A Community Of Quality

From the day I started as an Administrator, I have always done my best to provide the very best care to each of the residents that I have in my facilities. Ours is a difficult business. Our client (or customer) is with us 24 Hours a day and 7 Days week. It is very difficult to follow the age old business practice of "Happy Customer, Happy Bottom Line" in our business.

We are pulled in many different ways from the residents in our facilities needs, to the families and loved ones that are so focused on what they think should be provided, to the state statutes and regulations that dictate our buisness almost to the letter, to those that enforce our practices and cause us to loose sleep at times. Ours is a stressful and difficult business.

This gives us a unique opportunity at this time. For years and years it has been a struggle for many administrators to do there best to provide quality care in quality facilities. At times the gap from one facilitiy to another seems very large. My hope is that we take hold of what it is expected to be as an Assisted Living Facility in the State of Alaska, and not just wait for others to tell us what to do, or to wait for the State regulations to define us but, to educate ourselves on what the expectations are, and to exceed them.

We should not be doing the minimum, we should be doing more, finding better ways to do our jobs (within the state regulations). We should share what we find with eachother and make sure that we provide a higher level of care, confident in what we do, educated on what expectations our residents and those that license us expect of us. We are caregivers, we have a very special and unequaled responsiblity to care for those that cannot care for themselves.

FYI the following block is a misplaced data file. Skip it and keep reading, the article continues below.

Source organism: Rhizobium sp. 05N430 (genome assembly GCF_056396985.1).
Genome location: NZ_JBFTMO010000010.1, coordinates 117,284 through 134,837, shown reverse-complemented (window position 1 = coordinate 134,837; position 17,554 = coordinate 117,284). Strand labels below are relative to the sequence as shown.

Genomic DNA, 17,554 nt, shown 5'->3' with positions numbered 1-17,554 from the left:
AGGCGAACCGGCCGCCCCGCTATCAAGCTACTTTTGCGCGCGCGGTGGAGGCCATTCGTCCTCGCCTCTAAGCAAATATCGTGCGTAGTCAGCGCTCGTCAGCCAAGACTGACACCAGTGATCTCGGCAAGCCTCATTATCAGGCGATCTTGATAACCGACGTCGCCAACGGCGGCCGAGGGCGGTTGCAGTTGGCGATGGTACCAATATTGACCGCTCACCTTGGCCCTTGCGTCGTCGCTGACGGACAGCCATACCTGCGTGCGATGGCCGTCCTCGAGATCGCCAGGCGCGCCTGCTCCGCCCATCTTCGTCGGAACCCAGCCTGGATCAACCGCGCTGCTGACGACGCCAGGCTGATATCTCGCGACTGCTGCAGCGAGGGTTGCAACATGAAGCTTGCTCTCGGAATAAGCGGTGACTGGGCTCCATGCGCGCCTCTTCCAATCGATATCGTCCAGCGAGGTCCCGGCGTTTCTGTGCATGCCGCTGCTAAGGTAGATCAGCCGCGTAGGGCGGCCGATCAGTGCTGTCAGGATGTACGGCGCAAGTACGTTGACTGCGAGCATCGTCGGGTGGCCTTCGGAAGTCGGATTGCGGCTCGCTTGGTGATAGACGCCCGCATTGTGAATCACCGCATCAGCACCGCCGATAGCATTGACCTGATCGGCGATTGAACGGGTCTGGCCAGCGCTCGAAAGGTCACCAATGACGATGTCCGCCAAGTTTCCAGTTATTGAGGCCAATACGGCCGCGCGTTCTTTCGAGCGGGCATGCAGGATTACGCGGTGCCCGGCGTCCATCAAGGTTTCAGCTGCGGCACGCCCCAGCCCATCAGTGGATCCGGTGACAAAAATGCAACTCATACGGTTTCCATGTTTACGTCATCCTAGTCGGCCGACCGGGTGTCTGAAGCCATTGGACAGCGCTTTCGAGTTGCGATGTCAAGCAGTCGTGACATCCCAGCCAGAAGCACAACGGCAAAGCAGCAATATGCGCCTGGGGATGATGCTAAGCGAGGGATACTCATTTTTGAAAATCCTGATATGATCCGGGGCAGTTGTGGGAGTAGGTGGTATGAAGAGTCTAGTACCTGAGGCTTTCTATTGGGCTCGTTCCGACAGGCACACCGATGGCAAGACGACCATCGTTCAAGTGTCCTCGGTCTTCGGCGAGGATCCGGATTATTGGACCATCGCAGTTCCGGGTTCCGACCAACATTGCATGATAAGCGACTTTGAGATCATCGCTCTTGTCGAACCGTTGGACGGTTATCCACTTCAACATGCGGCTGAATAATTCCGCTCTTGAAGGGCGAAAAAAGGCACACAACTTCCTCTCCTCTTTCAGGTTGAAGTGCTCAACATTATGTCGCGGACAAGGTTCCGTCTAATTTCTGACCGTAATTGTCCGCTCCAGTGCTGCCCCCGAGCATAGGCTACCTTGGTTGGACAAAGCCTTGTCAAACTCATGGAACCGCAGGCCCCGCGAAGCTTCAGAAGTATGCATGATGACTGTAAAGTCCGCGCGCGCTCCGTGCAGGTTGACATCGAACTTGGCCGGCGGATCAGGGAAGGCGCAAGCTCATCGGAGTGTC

The days of not commuincating or fight with the state on every change needs to stop. We need to work with them, not as someone we fear but someone that is as invested in the care of our residents as we are. We cannot do it without them, and they will react to how we treat them. They are our partners not our judges. If we are educated and provide quality care they will not have to spend very much time at all regulating us.

If we come together as a community of Assited Living Homes and commit to helping each other to provide a quality of care that our residents, loved ones, and those that regulate us will be proud of. We must do it together. I hope that we can use ALAA to do this, to have a place to learn together, to work together, and most importantly to come together.

We are caregivers, we are administrators, we are quality.


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